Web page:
Thursday, April 4, 2013

D is for Damsels in Distress


USA, 2011
Running Length: 99 minutes
Cast: Greta Gerwig, Adam Brody, Analeigh Tipton, Megalyn Echikunwoke
Director:  Whit Stillman
Screenplay: Whit Stillman
Cinematography: Doug Emmett

I knew going into this film that there was a 50-50 chance of me liking it.  I hated Stillman’s last film, The Last Days of Disco, but liked his first, Metropolitan.  This one left me more bemused than feeling either like or dislike for it.

Set at a fictitious college called Seven Oaks, the film centres on a group of girls whose sole ambition is to make the school a nicer place.  In their pretty floral dresses, they stand out amidst the casual jeans-clad students.  They are extremely vocal too, unafraid of voicing opinions that will be considered unpopular.

Their ideas for making college a better place are ridiculously na├»ve.  At a suicide prevention center they hand out doughnuts and encourage depressed students to tap dance.  They go to parties with the intention of picking up boys who are their social and academic inferiors because those boys need help more than the popular ones.

And the boys…  Oh my, are they doofuses (or is that doufi?).  Most endearing is Thor, the young man who has made it to college without ever knowing his colors (hey, I did say they were doufi, right?).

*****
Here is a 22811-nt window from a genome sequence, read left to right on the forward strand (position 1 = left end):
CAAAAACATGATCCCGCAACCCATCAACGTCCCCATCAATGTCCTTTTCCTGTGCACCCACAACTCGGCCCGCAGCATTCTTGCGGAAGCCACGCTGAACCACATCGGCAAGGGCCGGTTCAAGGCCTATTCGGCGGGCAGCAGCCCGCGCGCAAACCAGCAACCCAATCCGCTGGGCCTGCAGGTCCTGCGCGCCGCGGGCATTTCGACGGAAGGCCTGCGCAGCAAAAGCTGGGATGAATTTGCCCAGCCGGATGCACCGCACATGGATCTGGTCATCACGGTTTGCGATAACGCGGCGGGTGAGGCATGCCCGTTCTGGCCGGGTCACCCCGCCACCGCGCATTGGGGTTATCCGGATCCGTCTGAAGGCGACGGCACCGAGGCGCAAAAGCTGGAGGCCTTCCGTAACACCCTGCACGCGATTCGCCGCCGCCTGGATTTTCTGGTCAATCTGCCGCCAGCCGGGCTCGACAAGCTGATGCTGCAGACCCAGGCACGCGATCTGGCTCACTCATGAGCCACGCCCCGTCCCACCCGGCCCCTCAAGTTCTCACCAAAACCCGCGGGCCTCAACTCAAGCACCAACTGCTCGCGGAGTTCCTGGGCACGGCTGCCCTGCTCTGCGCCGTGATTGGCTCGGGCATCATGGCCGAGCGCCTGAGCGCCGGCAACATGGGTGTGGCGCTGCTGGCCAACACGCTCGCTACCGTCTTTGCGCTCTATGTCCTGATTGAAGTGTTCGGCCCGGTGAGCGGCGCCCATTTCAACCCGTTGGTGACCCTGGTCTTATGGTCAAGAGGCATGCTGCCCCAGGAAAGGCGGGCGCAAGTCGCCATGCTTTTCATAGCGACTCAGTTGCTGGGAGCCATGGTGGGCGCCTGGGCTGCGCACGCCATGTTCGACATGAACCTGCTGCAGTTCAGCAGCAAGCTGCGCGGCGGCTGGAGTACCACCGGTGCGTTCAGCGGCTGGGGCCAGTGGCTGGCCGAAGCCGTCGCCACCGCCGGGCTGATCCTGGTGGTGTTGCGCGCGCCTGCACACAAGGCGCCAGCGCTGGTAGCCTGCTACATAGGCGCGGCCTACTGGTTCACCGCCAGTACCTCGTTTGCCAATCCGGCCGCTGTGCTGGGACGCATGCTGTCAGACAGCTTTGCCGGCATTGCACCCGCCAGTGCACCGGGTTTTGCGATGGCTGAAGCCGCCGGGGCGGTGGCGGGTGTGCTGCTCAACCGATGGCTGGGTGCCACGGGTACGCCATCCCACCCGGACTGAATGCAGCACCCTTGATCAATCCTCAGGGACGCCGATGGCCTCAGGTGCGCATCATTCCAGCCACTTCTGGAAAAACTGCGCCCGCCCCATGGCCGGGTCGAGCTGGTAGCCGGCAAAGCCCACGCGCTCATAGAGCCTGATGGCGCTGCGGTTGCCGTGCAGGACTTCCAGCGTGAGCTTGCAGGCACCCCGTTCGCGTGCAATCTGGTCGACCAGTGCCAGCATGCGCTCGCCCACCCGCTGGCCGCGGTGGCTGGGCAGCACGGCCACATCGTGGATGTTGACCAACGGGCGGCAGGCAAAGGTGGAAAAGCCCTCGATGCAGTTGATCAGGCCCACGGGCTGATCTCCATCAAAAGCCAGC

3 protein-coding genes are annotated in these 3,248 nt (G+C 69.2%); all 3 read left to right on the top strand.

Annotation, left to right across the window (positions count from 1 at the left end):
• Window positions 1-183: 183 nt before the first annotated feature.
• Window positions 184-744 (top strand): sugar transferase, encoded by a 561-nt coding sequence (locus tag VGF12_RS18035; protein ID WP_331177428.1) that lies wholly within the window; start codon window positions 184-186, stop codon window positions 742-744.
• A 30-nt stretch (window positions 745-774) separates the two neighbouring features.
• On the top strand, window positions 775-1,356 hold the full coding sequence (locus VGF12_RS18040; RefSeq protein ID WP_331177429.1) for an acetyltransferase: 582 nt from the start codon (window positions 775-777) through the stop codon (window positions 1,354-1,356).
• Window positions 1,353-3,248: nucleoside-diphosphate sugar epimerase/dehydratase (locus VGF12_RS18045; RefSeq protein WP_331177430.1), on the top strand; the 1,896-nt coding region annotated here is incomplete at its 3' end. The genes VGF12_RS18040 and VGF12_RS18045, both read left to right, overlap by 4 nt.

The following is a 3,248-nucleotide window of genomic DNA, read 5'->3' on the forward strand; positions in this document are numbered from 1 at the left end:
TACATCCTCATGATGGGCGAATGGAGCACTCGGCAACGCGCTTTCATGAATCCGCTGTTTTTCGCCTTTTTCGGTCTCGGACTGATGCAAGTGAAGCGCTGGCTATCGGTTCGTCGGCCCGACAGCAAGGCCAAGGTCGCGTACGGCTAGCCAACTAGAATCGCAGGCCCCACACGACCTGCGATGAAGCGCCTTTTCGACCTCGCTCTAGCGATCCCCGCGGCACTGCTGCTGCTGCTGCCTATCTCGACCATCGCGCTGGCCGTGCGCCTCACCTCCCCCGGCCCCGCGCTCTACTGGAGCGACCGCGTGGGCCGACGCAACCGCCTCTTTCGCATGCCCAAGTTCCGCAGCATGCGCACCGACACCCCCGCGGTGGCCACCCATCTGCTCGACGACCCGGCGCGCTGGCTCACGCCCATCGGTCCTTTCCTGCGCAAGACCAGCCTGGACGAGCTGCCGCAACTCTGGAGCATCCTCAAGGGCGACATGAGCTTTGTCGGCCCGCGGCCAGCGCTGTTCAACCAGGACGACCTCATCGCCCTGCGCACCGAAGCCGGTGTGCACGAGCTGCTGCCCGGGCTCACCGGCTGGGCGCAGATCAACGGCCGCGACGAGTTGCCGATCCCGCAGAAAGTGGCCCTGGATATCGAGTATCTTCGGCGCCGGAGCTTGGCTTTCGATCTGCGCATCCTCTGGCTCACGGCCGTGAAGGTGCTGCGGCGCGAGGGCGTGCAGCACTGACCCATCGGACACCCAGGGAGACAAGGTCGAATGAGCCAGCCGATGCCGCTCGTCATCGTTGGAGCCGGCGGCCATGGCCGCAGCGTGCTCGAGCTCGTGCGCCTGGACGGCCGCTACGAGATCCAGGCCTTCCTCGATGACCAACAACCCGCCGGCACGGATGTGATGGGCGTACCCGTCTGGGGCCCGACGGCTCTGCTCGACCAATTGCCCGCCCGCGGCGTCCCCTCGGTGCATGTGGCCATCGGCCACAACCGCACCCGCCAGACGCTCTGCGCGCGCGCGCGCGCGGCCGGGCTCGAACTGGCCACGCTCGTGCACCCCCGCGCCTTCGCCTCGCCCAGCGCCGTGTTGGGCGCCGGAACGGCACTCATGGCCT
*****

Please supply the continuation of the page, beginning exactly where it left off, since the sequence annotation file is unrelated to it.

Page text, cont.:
The dialogue is oddly paced and would sound stilted if not for the conviction the actors say it with, which could actually be said about everything in this film from the characters to the plot. 

The person I saw this with commented afterward that the girls were like the comic relief characters that pop up in other movies to do something funny then fade into the background again, and this is an apt description.  By putting these secondary characters in the foreground, and basing the entire film around them, Stillman has made something that’s quirky, unique and not quite as absorbing or as interesting as it could be.

I didn’t love it, but I didn’t hate it either.  I just didn’t think it really worked.


  1. You see some of the most interesting movies... I tend to like quirky, so I may have to look this one up. :)

  2. I like the idea of using a typical secondary character as the lead, but it rarely works. There's a reason the formula has worked so well for so long. :)

  3. I was curious about this film mostly because I know Megalyn Echikunwoke, a lovely young lady who was a star in my son's high school drama program. It would be nice to see her again. Thanks for writing about unusual films. For this challenge, I'm sticking to the films and people I myself know from the Roger Corman world. Do join me sometime at